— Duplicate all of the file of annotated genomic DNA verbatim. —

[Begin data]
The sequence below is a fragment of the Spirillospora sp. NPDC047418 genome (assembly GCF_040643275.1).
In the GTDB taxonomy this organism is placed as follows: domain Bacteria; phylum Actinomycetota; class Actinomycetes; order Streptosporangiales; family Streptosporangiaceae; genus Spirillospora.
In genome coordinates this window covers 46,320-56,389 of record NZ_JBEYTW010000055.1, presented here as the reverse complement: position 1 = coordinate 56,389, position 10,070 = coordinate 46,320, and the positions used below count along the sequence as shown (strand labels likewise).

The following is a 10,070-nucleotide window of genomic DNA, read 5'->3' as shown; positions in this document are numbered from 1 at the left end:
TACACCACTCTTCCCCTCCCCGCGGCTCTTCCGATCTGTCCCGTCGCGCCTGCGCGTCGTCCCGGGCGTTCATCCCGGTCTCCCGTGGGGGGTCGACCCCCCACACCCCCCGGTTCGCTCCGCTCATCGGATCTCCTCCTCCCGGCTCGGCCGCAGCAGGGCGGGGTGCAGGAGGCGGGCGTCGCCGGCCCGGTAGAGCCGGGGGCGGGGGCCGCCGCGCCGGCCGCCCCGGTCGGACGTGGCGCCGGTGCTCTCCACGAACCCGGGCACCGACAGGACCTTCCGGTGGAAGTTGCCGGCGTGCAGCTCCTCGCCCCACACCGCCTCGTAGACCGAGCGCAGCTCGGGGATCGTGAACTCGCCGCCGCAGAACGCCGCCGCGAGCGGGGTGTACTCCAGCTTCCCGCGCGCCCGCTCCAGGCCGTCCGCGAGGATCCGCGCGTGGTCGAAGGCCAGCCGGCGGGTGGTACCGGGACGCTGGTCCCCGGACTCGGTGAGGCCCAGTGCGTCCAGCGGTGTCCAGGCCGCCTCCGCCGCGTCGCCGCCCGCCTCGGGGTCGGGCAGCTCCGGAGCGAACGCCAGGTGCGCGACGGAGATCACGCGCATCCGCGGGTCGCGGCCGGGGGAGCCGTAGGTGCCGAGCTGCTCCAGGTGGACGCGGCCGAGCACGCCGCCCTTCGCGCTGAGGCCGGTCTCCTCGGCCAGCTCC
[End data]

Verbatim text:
The sequence below is a fragment of the Spirillospora sp. NPDC047418 genome (assembly GCF_040643275.1).
In the GTDB taxonomy this organism is placed as follows: domain Bacteria; phylum Actinomycetota; class Actinomycetes; order Streptosporangiales; family Streptosporangiaceae; genus Spirillospora.
In genome coordinates this window covers 46,320-56,389 of record NZ_JBEYTW010000055.1, presented here as the reverse complement: position 1 = coordinate 56,389, position 10,070 = coordinate 46,320, and the positions used below count along the sequence as shown (strand labels likewise).

The following is a 10,070-nucleotide window of genomic DNA, read 5'->3' as shown; positions in this document are numbered from 1 at the left end:
TACACCACTCTTCCCCTCCCCGCGGCTCTTCCGATCTGTCCCGTCGCGCCTGCGCGTCGTCCCGGGCGTTCATCCCGGTCTCCCGTGGGGGGTCGACCCCCCACACCCCCCGGTTCGCTCCGCTCATCGGATCTCCTCCTCCCGGCTCGGCCGCAGCAGGGCGGGGTGCAGGAGGCGGGCGTCGCCGGCCCGGTAGAGCCGGGGGCGGGGGCCGCCGCGCCGGCCGCCCCGGTCGGACGTGGCGCCGGTGCTCTCCACGAACCCGGGCACCGACAGGACCTTCCGGTGGAAGTTGCCGGCGTGCAGCTCCTCGCCCCACACCGCCTCGTAGACCGAGCGCAGCTCGGGGATCGTGAACTCGCCGCCGCAGAACGCCGCCGCGAGCGGGGTGTACTCCAGCTTCCCGCGCGCCCGCTCCAGGCCGTCCGCGAGGATCCGCGCGTGGTCGAAGGCCAGCCGGCGGGTGGTACCGGGACGCTGGTCCCCGGACTCGGTGAGGCCCAGTGCGTCCAGCGGTGTCCAGGCCGCCTCCGCCGCGTCGCCGCCCGCCTCGGGGTCGGGCAGCTCCGGAGCGAACGCCAGGTGCGCGACGGAGATCACGCGCATCCGCGGGTCGCGGCCGGGGGAGCCGTAGGTGCCGAGCTGCTCCAGGTGGACGCGGCCGAGCACGCCGCCCTTCGCGCTGAGGCCGGTCTCCTCGGCCAGCTCC